So far this was all as Charles of Durazzo could have desired it. But there was more. Ludwig was advancing now in arms to take possession of the kingdom, of which, under all the circumstances, he might consider himself the lawful heir, and the Princes of Italy were affording him unhindered passage through their States. This was not at all to Charles's liking. Indeed, unless he bestirred himself, it might prove to be checkmate from an altogether unexpected quarter, rendering vain all the masterly play with which he had conducted the game so far.

It flustered him a little, and in his haste to counter it he blundered.

Giovanna, alarmed at the rapid advance of Ludwig, summoned her barons to her aid, and in that summons she included Charles, realizing that at all costs he must be brought over to her side. He went, listened, and finally sold himself for a good price the title of Duke of Calabria, which made him heir to the kingdom. He raised a powerful troop of lances, and marched upon Aquila, which had already hoisted the Hungarian banner.

There it was that he discovered, and soon, his move to have been a bad one. News was brought to him that the Queen, taken with panic, had fled to Provence, seeking sanctuary at Avignon.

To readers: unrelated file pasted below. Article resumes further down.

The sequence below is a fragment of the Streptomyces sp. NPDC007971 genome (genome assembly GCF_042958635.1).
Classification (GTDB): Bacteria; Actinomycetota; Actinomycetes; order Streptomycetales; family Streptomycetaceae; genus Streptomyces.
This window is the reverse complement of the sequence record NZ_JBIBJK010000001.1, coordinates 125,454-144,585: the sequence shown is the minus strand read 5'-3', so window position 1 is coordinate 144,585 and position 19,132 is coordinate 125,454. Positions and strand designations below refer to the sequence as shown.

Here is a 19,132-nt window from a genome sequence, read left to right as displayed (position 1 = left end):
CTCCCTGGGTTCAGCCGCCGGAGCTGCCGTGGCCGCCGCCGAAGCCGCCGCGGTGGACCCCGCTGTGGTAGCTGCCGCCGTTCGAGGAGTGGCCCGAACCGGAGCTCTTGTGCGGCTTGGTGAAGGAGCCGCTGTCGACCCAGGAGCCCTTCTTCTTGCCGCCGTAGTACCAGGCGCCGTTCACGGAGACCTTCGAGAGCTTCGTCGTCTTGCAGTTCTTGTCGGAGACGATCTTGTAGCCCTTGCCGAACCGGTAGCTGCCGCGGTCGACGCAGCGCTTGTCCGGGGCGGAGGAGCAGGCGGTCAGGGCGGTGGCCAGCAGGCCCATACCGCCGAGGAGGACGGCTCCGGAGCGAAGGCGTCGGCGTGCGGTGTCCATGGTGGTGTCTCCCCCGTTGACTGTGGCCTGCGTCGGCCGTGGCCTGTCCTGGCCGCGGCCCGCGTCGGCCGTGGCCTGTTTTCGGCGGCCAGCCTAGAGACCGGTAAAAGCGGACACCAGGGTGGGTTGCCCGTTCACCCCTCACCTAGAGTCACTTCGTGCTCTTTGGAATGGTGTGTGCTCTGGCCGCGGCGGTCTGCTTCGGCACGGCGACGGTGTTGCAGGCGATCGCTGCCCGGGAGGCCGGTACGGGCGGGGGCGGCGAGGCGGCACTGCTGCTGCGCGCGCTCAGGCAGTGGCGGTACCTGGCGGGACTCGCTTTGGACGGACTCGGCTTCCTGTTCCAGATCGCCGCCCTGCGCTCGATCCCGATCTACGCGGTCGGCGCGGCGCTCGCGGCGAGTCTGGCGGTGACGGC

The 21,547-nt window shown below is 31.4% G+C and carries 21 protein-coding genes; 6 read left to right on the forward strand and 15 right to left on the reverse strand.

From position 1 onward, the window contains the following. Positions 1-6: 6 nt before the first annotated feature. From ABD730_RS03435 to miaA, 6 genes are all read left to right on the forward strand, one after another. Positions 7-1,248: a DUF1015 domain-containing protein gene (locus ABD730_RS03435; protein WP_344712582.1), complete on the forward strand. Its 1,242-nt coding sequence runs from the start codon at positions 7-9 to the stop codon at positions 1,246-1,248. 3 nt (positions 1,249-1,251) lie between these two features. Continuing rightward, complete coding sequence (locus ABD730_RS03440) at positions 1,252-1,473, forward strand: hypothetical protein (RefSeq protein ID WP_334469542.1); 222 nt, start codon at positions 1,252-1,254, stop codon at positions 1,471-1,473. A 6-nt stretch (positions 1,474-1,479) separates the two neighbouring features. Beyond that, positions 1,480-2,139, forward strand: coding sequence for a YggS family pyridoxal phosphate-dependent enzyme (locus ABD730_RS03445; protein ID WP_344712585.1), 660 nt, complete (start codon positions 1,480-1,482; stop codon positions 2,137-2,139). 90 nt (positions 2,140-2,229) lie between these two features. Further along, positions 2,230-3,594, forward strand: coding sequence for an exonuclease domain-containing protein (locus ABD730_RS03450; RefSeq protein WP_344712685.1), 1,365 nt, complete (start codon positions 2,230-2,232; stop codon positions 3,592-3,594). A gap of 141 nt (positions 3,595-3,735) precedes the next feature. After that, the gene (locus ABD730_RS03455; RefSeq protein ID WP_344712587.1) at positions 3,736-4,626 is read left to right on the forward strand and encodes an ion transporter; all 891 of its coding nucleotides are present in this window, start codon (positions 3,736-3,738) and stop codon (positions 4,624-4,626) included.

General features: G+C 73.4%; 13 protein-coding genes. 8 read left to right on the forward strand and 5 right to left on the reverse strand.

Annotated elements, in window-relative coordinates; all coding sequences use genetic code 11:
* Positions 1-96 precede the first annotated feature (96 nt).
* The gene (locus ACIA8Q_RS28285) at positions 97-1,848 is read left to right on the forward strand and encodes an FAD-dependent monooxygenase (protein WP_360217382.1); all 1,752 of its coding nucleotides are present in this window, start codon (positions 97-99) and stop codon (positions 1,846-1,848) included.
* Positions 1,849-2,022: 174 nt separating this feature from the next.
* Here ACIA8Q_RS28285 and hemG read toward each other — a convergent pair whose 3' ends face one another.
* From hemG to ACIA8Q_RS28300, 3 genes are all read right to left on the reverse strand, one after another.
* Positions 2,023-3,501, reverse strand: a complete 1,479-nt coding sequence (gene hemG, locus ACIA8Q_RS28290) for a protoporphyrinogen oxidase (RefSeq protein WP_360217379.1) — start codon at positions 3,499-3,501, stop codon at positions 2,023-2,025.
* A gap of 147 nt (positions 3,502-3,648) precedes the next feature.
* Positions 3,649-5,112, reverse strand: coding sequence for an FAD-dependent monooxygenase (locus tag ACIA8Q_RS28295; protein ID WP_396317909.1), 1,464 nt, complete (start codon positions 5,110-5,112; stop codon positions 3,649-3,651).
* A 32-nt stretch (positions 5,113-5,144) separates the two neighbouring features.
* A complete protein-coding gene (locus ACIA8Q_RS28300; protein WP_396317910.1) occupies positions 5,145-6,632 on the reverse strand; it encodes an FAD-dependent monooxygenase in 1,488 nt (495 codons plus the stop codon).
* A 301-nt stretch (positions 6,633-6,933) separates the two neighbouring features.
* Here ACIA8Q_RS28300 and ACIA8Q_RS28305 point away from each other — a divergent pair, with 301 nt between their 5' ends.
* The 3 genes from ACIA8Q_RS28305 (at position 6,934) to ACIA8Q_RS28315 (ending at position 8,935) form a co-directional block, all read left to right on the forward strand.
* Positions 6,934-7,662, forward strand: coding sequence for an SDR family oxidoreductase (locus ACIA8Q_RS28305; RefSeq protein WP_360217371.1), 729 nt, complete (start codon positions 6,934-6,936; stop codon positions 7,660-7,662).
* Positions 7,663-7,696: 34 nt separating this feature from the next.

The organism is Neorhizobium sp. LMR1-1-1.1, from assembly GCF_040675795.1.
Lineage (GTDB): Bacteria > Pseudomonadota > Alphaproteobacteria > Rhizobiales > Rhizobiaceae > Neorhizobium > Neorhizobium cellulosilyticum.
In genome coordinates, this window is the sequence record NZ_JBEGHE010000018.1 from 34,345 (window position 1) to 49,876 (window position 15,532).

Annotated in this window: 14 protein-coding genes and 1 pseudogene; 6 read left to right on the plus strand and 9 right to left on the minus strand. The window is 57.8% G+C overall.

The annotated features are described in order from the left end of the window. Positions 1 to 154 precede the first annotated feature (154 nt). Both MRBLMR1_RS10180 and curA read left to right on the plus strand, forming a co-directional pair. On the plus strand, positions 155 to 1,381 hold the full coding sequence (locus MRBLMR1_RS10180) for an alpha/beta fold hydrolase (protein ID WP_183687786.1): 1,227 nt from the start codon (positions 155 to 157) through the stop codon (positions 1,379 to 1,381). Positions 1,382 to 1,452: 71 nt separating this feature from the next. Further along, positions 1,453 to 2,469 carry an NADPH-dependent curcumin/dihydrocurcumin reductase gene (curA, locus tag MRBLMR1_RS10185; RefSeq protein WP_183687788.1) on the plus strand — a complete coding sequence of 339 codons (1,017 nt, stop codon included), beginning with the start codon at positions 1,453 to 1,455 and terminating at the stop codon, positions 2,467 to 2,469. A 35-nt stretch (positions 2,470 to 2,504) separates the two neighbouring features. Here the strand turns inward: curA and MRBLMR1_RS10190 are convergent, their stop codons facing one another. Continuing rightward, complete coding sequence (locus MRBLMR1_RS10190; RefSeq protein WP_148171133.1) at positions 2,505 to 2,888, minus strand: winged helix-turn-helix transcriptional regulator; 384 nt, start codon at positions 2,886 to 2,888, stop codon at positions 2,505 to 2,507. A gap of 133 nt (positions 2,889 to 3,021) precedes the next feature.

Charles set about correcting his error without delay, and marched out of Aquila to go and meet Ludwig that he might protest his loyalty, and range himself under the invader's banner.

At Foligno, the King of Hungary was met by a papal legate, who in the name of Pope Clement forbade him under pain of excommunication to invade a fief of Holy Church.

"When I am master of Naples," answered Ludwig firmly, "I shall count myself a feudatory of the Holy See. Until then I render account to none but God and my conscience." And he pushed on, preceded by a black banner of death, scattering in true Hungarian fashion murder, rape, pillage, and arson through the smiling countryside, exacting upon the whole land a terrible vengeance for the murder of his brother.

Thus he came to Aversa, and there quartered himself and his Hungarians upon that convent of Saint Peter where Andreas had been strangled a year ago. And it was here that he was joined by Charles, who came protesting loyalty, and whom the King received with open arms and a glad welcome, as was to be expected from a man who had been Andreas's one true friend in that land of enemies. Of Charles's indiscreet escapade in the matter of Aquila nothing was said. As Charles had fully expected, it was condoned upon the score both of the past and the present.